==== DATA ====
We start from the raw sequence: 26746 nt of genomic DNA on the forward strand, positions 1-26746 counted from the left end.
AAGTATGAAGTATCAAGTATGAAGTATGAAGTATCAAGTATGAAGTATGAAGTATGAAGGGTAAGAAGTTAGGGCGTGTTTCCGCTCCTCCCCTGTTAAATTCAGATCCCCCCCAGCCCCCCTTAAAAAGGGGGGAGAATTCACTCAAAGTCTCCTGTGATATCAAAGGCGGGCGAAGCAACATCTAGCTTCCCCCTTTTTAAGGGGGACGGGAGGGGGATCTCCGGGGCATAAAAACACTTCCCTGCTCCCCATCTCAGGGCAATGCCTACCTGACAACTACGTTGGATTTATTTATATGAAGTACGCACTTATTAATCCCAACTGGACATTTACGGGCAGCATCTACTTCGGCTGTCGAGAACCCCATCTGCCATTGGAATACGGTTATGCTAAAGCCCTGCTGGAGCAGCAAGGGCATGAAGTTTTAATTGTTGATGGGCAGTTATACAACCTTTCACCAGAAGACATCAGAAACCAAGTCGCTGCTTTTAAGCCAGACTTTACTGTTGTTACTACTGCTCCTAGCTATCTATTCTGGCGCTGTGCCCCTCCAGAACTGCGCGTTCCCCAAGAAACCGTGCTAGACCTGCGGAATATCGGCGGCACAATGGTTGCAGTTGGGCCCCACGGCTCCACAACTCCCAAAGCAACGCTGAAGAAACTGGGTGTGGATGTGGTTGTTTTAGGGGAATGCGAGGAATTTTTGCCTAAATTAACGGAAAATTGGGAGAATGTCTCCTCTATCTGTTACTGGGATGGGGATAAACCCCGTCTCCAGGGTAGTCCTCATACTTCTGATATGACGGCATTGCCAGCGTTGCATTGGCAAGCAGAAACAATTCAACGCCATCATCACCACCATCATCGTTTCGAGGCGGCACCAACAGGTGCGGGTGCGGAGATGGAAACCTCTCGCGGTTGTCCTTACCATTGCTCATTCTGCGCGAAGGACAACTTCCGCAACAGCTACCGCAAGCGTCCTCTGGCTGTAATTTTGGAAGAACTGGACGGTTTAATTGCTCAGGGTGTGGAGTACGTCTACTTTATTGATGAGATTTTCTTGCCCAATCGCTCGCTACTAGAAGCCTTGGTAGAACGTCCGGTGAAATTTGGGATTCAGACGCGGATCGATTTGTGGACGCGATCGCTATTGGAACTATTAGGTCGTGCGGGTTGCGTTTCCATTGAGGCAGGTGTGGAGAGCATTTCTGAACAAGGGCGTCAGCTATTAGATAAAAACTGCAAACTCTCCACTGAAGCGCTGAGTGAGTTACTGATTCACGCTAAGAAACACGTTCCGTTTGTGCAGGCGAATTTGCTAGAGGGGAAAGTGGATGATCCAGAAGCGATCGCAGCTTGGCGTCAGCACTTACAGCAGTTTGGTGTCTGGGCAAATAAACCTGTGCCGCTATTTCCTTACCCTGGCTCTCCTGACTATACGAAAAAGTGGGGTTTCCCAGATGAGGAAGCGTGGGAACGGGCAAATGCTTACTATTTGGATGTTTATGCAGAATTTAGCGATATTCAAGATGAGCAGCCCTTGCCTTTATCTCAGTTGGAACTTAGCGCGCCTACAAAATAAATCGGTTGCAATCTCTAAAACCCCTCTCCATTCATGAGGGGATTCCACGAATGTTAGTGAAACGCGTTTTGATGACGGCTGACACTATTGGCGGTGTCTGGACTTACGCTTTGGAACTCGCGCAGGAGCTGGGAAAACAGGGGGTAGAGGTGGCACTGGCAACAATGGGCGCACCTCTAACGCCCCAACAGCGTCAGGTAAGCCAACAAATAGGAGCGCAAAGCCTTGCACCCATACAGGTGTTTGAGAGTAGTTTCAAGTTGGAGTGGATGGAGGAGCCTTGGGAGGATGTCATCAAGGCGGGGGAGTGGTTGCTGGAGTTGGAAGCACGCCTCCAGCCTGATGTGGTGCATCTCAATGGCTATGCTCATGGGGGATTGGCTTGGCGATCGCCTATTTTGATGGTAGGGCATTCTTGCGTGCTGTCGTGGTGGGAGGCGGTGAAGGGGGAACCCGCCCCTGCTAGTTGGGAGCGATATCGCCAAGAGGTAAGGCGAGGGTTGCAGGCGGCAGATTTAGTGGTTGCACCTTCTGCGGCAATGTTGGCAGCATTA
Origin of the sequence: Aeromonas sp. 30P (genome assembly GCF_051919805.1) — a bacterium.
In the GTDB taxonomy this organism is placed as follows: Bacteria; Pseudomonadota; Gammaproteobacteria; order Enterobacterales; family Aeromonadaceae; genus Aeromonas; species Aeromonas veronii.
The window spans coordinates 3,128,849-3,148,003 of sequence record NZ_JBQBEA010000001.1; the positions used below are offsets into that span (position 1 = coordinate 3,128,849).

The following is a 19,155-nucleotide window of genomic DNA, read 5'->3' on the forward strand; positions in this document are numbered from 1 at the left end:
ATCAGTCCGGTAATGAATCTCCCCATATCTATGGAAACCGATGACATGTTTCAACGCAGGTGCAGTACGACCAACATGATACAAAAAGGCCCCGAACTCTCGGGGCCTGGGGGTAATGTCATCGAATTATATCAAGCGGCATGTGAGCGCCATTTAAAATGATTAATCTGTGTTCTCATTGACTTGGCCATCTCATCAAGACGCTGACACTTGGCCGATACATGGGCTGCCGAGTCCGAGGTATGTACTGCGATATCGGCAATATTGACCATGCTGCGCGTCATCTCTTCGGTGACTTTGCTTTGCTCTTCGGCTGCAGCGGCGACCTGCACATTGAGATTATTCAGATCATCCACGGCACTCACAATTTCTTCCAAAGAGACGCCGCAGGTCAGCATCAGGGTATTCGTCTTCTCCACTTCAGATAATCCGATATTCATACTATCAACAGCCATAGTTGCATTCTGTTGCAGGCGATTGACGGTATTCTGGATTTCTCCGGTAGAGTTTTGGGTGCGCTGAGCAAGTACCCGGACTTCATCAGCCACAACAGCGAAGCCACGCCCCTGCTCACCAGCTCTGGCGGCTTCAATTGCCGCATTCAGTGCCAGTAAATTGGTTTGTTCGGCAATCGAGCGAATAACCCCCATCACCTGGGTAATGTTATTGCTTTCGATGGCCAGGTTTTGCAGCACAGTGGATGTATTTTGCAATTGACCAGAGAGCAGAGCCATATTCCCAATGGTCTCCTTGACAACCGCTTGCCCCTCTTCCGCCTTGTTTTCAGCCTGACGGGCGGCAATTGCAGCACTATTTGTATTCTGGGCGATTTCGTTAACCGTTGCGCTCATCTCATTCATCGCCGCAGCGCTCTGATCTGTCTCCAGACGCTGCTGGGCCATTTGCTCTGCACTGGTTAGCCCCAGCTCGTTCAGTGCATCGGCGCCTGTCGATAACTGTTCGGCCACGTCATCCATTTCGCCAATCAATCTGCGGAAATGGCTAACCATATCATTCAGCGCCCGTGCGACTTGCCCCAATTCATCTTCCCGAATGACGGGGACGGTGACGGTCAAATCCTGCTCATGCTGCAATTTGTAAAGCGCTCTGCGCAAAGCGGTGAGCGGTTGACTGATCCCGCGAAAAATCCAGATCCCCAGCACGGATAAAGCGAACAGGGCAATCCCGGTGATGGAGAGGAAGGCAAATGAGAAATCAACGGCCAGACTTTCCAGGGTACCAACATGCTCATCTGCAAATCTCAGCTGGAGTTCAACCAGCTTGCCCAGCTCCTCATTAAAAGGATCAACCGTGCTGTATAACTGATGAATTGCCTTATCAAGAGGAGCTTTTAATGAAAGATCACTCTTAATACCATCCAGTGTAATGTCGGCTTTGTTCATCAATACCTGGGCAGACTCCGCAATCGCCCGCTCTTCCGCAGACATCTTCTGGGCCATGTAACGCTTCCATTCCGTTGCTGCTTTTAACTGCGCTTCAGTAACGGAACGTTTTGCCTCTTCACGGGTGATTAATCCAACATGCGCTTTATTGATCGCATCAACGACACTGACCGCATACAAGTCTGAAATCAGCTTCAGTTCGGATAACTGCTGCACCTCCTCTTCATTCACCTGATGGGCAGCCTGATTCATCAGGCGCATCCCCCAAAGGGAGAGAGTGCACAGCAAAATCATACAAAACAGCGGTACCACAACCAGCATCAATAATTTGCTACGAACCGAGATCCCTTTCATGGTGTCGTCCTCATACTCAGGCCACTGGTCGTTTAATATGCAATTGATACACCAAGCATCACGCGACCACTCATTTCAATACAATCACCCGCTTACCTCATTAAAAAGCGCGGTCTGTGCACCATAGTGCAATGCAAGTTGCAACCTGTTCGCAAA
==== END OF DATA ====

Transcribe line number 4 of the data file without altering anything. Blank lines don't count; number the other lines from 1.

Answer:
In the GTDB taxonomy this organism is placed as follows: Bacteria; Pseudomonadota; Gammaproteobacteria; order Enterobacterales; family Aeromonadaceae; genus Aeromonas; species Aeromonas veronii.